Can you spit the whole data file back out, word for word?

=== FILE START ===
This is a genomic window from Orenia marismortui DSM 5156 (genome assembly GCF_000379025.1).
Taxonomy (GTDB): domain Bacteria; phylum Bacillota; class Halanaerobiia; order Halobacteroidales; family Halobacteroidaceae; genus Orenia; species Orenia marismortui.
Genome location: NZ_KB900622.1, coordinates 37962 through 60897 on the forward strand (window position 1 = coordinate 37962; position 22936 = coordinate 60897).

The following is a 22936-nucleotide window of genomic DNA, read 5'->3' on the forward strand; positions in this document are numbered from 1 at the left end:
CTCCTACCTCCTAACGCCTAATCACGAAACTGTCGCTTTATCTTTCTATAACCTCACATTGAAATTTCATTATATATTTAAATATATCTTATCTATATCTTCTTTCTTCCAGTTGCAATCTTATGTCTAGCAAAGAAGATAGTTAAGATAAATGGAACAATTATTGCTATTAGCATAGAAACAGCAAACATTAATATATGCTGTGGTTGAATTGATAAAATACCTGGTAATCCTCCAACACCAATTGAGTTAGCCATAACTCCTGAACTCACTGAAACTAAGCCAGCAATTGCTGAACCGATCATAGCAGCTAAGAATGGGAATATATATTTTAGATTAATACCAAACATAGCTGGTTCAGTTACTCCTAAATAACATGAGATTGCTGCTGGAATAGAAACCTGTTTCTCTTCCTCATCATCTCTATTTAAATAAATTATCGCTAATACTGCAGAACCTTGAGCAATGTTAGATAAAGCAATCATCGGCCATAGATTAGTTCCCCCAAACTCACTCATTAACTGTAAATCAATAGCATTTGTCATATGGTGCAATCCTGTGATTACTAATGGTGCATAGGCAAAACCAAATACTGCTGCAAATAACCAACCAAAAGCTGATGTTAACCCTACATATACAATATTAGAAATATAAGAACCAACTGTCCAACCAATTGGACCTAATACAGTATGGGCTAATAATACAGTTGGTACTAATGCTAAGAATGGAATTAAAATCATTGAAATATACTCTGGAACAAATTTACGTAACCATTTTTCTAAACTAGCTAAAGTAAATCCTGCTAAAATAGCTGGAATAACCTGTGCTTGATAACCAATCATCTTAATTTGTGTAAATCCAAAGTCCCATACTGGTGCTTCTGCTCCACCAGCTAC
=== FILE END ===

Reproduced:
This is a genomic window from Orenia marismortui DSM 5156 (genome assembly GCF_000379025.1).
Taxonomy (GTDB): domain Bacteria; phylum Bacillota; class Halanaerobiia; order Halobacteroidales; family Halobacteroidaceae; genus Orenia; species Orenia marismortui.
Genome location: NZ_KB900622.1, coordinates 37962 through 60897 on the forward strand (window position 1 = coordinate 37962; position 22936 = coordinate 60897).

The following is a 22936-nucleotide window of genomic DNA, read 5'->3' on the forward strand; positions in this document are numbered from 1 at the left end:
CTCCTACCTCCTAACGCCTAATCACGAAACTGTCGCTTTATCTTTCTATAACCTCACATTGAAATTTCATTATATATTTAAATATATCTTATCTATATCTTCTTTCTTCCAGTTGCAATCTTATGTCTAGCAAAGAAGATAGTTAAGATAAATGGAACAATTATTGCTATTAGCATAGAAACAGCAAACATTAATATATGCTGTGGTTGAATTGATAAAATACCTGGTAATCCTCCAACACCAATTGAGTTAGCCATAACTCCTGAACTCACTGAAACTAAGCCAGCAATTGCTGAACCGATCATAGCAGCTAAGAATGGGAATATATATTTTAGATTAATACCAAACATAGCTGGTTCAGTTACTCCTAAATAACATGAGATTGCTGCTGGAATAGAAACCTGTTTCTCTTCCTCATCATCTCTATTTAAATAAATTATCGCTAATACTGCAGAACCTTGAGCAATGTTAGATAAAGCAATCATCGGCCATAGATTAGTTCCCCCAAACTCACTCATTAACTGTAAATCAATAGCATTTGTCATATGGTGCAATCCTGTGATTACTAATGGTGCATAGGCAAAACCAAATACTGCTGCAAATAACCAACCAAAAGCTGATGTTAACCCTACATATACAATATTAGAAATATAAGAACCAACTGTCCAACCAATTGGACCTAATACAGTATGGGCTAATAATACAGTTGGTACTAATGCTAAGAATGGAATTAAAATCATTGAAATATACTCTGGAACAAATTTACGTAACCATTTTTCTAAACTAGCTAAAGTAAATCCTGCTAAAATAGCTGGAATAACCTGTGCTTGATAACCAATCATCTTAATTTGTGTAAATCCAAAGTCCCATACTGGTGCTTCTGCTCCACCAGCTAC